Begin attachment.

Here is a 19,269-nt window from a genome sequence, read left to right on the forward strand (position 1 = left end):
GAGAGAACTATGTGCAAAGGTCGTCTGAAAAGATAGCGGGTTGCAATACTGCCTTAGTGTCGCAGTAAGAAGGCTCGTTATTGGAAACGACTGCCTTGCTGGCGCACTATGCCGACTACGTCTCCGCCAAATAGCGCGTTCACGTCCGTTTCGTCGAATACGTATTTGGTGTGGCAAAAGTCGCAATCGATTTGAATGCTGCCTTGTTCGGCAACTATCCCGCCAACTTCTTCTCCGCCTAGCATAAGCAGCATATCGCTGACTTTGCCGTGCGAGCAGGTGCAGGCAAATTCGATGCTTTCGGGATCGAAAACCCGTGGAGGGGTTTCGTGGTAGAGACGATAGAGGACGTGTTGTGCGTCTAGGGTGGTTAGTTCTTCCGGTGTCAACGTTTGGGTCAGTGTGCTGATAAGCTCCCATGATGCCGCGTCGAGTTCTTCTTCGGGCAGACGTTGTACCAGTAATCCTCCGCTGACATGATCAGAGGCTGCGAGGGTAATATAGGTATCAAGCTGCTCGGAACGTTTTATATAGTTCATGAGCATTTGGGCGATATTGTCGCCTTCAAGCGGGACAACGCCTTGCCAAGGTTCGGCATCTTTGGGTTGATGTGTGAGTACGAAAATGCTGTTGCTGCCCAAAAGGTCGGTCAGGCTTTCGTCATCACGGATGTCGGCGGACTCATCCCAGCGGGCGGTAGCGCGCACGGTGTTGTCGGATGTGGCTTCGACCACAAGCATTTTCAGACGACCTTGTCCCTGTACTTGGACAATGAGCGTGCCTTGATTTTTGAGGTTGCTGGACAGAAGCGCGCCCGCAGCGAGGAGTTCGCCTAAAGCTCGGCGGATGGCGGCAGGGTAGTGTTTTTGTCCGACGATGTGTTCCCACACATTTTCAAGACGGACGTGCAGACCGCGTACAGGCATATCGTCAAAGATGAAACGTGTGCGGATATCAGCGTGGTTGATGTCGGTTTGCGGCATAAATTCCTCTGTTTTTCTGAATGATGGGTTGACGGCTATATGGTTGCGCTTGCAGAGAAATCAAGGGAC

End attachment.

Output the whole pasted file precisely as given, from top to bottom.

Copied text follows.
Here is a 19,269-nt window from a genome sequence, read left to right on the forward strand (position 1 = left end):
GAGAGAACTATGTGCAAAGGTCGTCTGAAAAGATAGCGGGTTGCAATACTGCCTTAGTGTCGCAGTAAGAAGGCTCGTTATTGGAAACGACTGCCTTGCTGGCGCACTATGCCGACTACGTCTCCGCCAAATAGCGCGTTCACGTCCGTTTCGTCGAATACGTATTTGGTGTGGCAAAAGTCGCAATCGATTTGAATGCTGCCTTGTTCGGCAACTATCCCGCCAACTTCTTCTCCGCCTAGCATAAGCAGCATATCGCTGACTTTGCCGTGCGAGCAGGTGCAGGCAAATTCGATGCTTTCGGGATCGAAAACCCGTGGAGGGGTTTCGTGGTAGAGACGATAGAGGACGTGTTGTGCGTCTAGGGTGGTTAGTTCTTCCGGTGTCAACGTTTGGGTCAGTGTGCTGATAAGCTCCCATGATGCCGCGTCGAGTTCTTCTTCGGGCAGACGTTGTACCAGTAATCCTCCGCTGACATGATCAGAGGCTGCGAGGGTAATATAGGTATCAAGCTGCTCGGAACGTTTTATATAGTTCATGAGCATTTGGGCGATATTGTCGCCTTCAAGCGGGACAACGCCTTGCCAAGGTTCGGCATCTTTGGGTTGATGTGTGAGTACGAAAATGCTGTTGCTGCCCAAAAGGTCGGTCAGGCTTTCGTCATCACGGATGTCGGCGGACTCATCCCAGCGGGCGGTAGCGCGCACGGTGTTGTCGGATGTGGCTTCGACCACAAGCATTTTCAGACGACCTTGTCCCTGTACTTGGACAATGAGCGTGCCTTGATTTTTGAGGTTGCTGGACAGAAGCGCGCCCGCAGCGAGGAGTTCGCCTAAAGCTCGGCGGATGGCGGCAGGGTAGTGTTTTTGTCCGACGATGTGTTCCCACACATTTTCAAGACGGACGTGCAGACCGCGTACAGGCATATCGTCAAAGATGAAACGTGTGCGGATATCAGCGTGGTTGATGTCGGTTTGCGGCATAAATTCCTCTGTTTTTCTGAATGATGGGTTGACGGCTATATGGTTGCGCTTGCAGAGAAATCAAGGGAC